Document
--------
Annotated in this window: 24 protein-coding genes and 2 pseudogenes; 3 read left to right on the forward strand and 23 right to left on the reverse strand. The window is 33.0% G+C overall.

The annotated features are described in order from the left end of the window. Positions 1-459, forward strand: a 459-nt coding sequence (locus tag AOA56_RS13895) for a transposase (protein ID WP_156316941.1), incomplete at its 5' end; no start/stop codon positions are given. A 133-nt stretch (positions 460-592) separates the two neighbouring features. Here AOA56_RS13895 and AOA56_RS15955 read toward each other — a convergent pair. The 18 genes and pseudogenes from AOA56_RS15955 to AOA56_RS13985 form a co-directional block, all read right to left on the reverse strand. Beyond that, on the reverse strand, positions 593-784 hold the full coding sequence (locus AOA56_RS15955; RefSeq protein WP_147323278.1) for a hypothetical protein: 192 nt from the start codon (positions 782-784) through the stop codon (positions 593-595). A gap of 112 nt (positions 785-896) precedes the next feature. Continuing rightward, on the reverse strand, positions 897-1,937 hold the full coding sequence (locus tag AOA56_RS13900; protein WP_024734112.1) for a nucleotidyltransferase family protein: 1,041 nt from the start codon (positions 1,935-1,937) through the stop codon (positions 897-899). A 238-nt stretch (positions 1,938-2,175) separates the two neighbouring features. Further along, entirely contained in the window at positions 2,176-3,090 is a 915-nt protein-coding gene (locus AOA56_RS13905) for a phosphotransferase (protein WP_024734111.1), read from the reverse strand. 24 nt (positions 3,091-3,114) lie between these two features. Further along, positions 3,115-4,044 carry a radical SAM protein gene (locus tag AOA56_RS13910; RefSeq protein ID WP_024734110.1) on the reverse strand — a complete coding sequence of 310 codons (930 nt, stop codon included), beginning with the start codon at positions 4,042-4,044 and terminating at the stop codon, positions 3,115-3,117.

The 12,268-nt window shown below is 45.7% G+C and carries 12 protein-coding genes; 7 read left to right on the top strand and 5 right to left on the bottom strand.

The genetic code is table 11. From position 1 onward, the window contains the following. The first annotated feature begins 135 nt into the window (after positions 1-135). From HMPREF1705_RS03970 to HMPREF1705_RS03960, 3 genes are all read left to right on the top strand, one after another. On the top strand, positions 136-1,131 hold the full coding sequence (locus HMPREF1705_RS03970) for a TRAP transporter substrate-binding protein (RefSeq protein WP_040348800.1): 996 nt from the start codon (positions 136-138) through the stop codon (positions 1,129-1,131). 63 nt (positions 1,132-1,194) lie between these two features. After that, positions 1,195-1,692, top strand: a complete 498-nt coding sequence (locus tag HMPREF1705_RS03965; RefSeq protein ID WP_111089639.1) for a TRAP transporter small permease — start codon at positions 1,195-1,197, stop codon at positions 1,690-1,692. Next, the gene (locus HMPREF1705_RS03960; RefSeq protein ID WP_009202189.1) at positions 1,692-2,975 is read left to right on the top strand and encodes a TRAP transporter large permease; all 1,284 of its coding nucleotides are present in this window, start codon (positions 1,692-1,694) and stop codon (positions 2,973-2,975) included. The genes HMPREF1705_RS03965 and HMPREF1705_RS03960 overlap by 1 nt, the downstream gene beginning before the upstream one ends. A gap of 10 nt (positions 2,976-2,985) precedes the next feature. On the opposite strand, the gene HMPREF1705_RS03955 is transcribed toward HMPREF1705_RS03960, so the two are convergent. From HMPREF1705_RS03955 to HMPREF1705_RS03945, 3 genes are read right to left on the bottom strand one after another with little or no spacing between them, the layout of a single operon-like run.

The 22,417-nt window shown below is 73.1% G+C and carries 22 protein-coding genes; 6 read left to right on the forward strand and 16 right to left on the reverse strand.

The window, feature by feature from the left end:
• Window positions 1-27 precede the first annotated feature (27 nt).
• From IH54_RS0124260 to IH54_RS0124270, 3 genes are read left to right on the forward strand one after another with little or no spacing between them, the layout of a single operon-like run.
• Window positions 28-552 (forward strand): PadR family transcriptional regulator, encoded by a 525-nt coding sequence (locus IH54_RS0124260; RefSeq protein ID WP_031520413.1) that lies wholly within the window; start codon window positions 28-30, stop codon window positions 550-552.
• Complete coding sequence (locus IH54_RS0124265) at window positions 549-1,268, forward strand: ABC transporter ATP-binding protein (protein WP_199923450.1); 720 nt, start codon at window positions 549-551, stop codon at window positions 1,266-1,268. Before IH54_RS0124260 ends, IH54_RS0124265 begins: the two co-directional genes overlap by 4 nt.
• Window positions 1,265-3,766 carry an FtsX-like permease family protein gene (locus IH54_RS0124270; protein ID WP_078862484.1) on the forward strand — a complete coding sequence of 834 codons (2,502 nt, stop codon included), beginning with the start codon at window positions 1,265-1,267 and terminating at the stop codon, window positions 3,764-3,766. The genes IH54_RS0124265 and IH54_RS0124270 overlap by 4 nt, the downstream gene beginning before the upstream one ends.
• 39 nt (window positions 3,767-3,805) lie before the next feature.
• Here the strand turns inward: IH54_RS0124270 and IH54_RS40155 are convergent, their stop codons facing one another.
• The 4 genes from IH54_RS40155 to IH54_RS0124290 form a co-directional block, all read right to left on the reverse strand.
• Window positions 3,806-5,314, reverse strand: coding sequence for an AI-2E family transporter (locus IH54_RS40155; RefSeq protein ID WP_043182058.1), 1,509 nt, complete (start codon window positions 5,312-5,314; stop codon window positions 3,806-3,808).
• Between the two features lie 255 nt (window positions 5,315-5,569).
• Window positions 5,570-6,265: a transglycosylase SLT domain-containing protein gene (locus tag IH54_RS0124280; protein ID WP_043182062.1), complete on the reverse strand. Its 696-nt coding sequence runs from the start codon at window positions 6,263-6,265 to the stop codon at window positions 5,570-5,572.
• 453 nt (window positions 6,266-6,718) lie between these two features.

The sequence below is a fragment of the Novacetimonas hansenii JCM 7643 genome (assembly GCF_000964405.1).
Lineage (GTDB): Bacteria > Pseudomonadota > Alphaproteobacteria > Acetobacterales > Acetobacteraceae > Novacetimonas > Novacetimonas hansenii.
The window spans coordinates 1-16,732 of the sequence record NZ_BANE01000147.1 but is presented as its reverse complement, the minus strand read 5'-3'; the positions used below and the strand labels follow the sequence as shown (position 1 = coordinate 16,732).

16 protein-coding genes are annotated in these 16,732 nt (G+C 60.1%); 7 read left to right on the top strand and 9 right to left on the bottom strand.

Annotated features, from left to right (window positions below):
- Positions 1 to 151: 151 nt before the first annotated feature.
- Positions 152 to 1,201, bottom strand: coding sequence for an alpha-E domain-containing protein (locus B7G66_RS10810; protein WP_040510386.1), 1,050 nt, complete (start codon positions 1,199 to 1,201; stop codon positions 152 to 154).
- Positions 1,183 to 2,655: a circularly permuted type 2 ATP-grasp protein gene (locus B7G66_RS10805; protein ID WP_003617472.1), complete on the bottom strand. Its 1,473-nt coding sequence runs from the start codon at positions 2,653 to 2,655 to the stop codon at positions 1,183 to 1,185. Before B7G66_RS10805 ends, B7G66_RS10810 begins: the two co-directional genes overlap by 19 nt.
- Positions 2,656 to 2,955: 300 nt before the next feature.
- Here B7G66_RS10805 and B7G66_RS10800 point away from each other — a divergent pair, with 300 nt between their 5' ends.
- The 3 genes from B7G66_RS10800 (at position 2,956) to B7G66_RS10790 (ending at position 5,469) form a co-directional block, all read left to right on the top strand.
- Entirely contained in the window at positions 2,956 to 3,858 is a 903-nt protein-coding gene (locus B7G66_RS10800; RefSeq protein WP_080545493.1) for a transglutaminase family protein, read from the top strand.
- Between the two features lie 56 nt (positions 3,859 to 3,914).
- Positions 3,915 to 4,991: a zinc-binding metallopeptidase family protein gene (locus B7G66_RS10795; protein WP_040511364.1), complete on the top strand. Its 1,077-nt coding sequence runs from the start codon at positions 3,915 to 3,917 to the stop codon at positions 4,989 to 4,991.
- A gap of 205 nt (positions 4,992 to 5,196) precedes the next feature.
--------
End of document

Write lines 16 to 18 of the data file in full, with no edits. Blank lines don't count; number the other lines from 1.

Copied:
• Between the two features lie 255 nt (window positions 5,315-5,569).
• Window positions 5,570-6,265: a transglycosylase SLT domain-containing protein gene (locus tag IH54_RS0124280; protein ID WP_043182062.1), complete on the reverse strand. Its 696-nt coding sequence runs from the start codon at window positions 6,263-6,265 to the stop codon at window positions 5,570-5,572.
• 453 nt (window positions 6,266-6,718) lie between these two features.